It’s hard to revisit the dark days of my own heart failure. I can remember vividly being in denial, at the seriousness of my condition. My heart was only half working but I just wanted to be home with my family, who were grieving, because of the loss of our baby boy. My body had failed him and it was failing me but oxygen was also not getting to my brain and I really found it hard to think, and in my mind, my speech felt delayed and jumbled and I was being bombarded with new medical terms, test results and a working diagnosis of postpartum cardiomyopathy. I had to deal with the Coroner’s Court, medical investigation, police reports, and it felt like my whole world had shattered in an instant. I couldn’t rewind the clock, no matter how many times I did in my mind to create an alternative reality, where the baby was alive and I was still pregnant.
The doctors and nurses wanted me to get used to a new ‘normal’ and all I remember hearing was that I would probably be on medication for the rest of my life. For someone who ate organically, who wouldn’t touch an aspirin, it was a difficult thing to swallow. I was shown my leaky valves, my half working heart and the fluid around it, and none of it seemed real. I didn’t feel that sick but when asked how far I could walk without having to rest, it was about 200 metres, or even less if there was any slope. I reluctantly agreed to be admitted into hospital, when the local GP told me, in plain English that I was dying and I prayed about it, and God had told me to go, that He would heal me. How did this happen? How could I have got so sick, so quickly? We had just moved house. We were starting a new life, when everything turned upside down.
I spent a week in hospital, thinking a lot about what had gone wrong and over the course of the next few months, we dissected every aspect of our lives, to the point where there was so much regret and pain, it almost ended our marriage. I felt so alone in my thoughts, while the world kept spinning and I felt terribly lost. I prayed and cried out to God for help. I found strength from the Almighty in my greatest times of weakness, I learnt humility and became open to change, to seek truth and let go of the past. I looked at my life with a brutal honesty and knew a lot of things had to change.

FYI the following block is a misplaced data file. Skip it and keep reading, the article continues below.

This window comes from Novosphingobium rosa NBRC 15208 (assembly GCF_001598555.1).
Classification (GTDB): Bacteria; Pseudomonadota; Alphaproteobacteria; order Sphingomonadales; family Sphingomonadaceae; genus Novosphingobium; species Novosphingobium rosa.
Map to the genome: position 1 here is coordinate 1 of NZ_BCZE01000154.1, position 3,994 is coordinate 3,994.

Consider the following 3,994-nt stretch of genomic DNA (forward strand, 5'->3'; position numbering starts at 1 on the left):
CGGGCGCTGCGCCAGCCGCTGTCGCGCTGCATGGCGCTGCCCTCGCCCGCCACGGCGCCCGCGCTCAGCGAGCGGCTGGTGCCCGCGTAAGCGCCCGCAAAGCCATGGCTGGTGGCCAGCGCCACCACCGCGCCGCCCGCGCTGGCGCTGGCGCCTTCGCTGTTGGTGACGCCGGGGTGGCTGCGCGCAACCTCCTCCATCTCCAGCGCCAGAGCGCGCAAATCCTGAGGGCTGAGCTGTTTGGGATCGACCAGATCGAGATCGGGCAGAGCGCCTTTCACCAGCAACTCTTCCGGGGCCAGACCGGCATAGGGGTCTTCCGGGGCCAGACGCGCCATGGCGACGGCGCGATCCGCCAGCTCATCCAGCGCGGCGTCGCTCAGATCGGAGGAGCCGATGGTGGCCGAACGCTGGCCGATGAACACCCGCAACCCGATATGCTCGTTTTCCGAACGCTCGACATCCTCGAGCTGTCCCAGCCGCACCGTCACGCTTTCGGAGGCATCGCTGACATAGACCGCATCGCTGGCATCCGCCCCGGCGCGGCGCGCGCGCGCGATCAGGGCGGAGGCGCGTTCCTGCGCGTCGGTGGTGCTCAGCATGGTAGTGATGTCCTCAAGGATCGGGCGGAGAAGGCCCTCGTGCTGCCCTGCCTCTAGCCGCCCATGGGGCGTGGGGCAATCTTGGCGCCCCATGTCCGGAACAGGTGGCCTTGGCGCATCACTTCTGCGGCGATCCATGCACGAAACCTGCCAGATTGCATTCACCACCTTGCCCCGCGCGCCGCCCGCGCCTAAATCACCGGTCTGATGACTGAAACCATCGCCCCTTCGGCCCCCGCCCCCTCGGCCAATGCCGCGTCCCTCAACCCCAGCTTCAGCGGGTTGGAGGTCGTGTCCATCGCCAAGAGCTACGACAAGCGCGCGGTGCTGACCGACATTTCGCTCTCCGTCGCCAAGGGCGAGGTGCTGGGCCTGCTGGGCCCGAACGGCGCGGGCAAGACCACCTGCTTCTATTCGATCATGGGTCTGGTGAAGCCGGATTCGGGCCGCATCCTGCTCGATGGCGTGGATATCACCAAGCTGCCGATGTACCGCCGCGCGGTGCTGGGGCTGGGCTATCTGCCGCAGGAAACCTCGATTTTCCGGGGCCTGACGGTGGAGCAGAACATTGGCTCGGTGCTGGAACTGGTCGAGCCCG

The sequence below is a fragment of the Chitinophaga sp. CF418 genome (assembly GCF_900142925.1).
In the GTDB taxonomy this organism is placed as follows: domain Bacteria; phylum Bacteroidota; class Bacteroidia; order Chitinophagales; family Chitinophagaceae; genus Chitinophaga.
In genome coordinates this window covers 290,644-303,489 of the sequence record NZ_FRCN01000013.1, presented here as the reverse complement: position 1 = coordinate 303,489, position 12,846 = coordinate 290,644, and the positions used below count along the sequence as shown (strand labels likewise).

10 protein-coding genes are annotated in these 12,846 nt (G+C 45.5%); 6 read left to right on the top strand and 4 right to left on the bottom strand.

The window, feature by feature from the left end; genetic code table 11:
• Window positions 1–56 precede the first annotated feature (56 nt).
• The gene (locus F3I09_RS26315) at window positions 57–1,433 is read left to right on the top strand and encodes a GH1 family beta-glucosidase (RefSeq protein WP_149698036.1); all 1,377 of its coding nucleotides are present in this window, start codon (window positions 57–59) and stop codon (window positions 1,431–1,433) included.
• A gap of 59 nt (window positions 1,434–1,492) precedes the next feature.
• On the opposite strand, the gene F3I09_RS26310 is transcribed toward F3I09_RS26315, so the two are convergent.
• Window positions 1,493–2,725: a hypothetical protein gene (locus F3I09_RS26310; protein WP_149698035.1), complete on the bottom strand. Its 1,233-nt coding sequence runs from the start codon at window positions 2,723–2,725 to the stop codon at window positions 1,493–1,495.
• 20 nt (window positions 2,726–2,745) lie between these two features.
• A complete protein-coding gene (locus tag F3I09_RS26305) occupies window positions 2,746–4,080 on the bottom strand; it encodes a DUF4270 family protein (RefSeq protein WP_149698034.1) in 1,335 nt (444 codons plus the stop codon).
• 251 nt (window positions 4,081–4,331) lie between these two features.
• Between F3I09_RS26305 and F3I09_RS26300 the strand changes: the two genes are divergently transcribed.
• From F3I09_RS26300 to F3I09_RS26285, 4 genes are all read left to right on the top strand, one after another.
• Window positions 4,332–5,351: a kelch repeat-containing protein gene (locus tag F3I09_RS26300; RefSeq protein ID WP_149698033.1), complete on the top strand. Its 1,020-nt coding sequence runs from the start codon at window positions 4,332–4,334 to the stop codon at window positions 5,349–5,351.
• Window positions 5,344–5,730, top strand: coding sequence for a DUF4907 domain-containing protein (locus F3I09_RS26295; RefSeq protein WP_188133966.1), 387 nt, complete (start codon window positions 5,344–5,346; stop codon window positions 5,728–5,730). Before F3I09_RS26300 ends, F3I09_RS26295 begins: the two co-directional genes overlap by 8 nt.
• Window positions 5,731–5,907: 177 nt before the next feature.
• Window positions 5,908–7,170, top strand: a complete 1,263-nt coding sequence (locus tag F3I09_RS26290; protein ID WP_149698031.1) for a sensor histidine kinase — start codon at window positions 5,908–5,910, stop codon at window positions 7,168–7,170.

I am currently six and a half months pregnant. I recovered after 11 months. I intended to stay on medication for a little bit longer but after developing a chest infection and hacking cough, and feeling terrible and losing memories related to being on medication, I felt that it was now or never and I weaned myself off medication. I spent over a year on an incredible health journey before getting pregnant, that saw me doing a lot of things that I never imagined I would have done from three 7 day water fasts, 30 day hot yoga challenges, infrared saunas, colonics, raw food and vegetarian diets, green juices and green smoothies, making and drinking kombucha and kefir, daily walking, meditation and prayer. I thought I was healthy, but I never really knew what healthy was until I embarked on this journey. It wasn’t enough that my heart was normal; I needed to feel healthy too. I don’t think many people realize how depleted the soils and our food are of nutrients, and how mislead we are about what it means to be healthy. We have exchanged health for convenience and no longer live in tune with the earth or the seasons. The incredible smells and black impacted waste that poured out of my body when detoxing was astounding. It is no wonder that many women suffer morning sickness, cravings and pregnancy complications because ‘unhealthy’ is the new ‘normal’ and until you push the boundaries of health, you don’t realize how healthy you can be. I lost 12 kilograms that I didn’t know I had and even fit into my engagement dress. My mind and skin are clear, digestive system efficient, and I feel younger and more energetic.